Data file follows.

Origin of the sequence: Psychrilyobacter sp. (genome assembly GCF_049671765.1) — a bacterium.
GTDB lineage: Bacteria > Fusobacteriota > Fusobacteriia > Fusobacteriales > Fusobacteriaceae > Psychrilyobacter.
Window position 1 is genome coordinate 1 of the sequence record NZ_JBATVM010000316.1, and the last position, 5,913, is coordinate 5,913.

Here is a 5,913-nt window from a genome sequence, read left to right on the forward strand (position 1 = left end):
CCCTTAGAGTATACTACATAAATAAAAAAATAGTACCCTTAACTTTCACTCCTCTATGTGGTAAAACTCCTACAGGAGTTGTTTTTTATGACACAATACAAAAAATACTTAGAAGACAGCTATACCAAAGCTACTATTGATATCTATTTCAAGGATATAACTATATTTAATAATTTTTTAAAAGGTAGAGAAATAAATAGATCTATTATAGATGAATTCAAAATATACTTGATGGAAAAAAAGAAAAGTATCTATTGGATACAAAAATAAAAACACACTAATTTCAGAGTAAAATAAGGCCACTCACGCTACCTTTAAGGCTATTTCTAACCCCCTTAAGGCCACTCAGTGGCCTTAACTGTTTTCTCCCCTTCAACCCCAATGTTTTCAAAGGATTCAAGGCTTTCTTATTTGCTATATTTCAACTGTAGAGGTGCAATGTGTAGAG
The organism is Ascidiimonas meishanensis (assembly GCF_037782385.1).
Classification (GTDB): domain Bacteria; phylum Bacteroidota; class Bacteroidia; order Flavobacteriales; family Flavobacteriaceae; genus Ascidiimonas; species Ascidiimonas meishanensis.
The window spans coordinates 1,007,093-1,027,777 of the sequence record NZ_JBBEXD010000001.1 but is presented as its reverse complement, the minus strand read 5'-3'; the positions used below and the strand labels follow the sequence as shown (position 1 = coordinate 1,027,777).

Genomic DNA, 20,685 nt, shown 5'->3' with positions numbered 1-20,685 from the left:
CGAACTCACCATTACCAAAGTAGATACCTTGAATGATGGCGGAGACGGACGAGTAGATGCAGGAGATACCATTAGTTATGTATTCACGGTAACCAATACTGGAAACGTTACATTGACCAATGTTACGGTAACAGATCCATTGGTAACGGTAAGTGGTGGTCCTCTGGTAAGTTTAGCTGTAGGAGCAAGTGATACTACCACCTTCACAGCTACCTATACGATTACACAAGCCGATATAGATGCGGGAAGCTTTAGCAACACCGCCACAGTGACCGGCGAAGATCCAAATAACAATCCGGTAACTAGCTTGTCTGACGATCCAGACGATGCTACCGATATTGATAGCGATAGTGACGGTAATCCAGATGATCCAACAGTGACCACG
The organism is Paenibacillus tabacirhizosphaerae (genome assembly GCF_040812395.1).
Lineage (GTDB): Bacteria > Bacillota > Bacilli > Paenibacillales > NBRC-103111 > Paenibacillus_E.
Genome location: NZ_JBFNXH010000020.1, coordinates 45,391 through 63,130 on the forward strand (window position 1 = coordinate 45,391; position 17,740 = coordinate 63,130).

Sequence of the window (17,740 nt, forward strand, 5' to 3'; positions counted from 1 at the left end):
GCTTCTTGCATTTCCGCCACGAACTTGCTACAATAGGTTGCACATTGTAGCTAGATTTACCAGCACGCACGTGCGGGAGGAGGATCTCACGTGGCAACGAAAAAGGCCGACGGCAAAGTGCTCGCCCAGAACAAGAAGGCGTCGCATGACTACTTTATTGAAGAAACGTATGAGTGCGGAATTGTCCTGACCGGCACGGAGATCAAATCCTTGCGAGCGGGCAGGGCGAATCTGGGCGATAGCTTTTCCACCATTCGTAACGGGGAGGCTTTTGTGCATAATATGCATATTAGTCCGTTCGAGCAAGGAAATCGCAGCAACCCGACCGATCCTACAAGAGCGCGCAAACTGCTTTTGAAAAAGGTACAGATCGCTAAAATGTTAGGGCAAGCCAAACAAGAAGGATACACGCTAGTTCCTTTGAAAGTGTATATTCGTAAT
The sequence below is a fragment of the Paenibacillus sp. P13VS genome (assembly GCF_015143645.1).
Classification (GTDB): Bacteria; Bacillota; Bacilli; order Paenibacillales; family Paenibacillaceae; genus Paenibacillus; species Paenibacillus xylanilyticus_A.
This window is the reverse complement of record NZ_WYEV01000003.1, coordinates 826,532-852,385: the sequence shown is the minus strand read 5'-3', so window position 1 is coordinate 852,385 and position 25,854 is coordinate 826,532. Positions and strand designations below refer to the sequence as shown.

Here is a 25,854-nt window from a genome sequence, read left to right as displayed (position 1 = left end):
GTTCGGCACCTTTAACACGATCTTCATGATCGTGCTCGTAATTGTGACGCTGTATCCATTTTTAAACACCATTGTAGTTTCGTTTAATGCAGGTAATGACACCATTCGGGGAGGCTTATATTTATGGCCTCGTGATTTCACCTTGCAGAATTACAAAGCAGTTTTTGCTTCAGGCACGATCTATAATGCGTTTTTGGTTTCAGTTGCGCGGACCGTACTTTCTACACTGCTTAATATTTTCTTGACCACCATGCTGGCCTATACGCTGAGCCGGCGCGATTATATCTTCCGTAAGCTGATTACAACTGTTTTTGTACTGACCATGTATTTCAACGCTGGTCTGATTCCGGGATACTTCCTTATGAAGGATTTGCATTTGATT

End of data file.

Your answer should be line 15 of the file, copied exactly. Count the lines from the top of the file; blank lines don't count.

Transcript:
GCTTCTTGCATTTCCGCCACGAACTTGCTACAATAGGTTGCACATTGTAGCTAGATTTACCAGCACGCACGTGCGGGAGGAGGATCTCACGTGGCAACGAAAAAGGCCGACGGCAAAGTGCTCGCCCAGAACAAGAAGGCGTCGCATGACTACTTTATTGAAGAAACGTATGAGTGCGGAATTGTCCTGACCGGCACGGAGATCAAATCCTTGCGAGCGGGCAGGGCGAATCTGGGCGATAGCTTTTCCACCATTCGTAACGGGGAGGCTTTTGTGCATAATATGCATATTAGTCCGTTCGAGCAAGGAAATCGCAGCAACCCGACCGATCCTACAAGAGCGCGCAAACTGCTTTTGAAAAAGGTACAGATCGCTAAAATGTTAGGGCAAGCCAAACAAGAAGGATACACGCTAGTTCCTTTGAAAGTGTATATTCGTAAT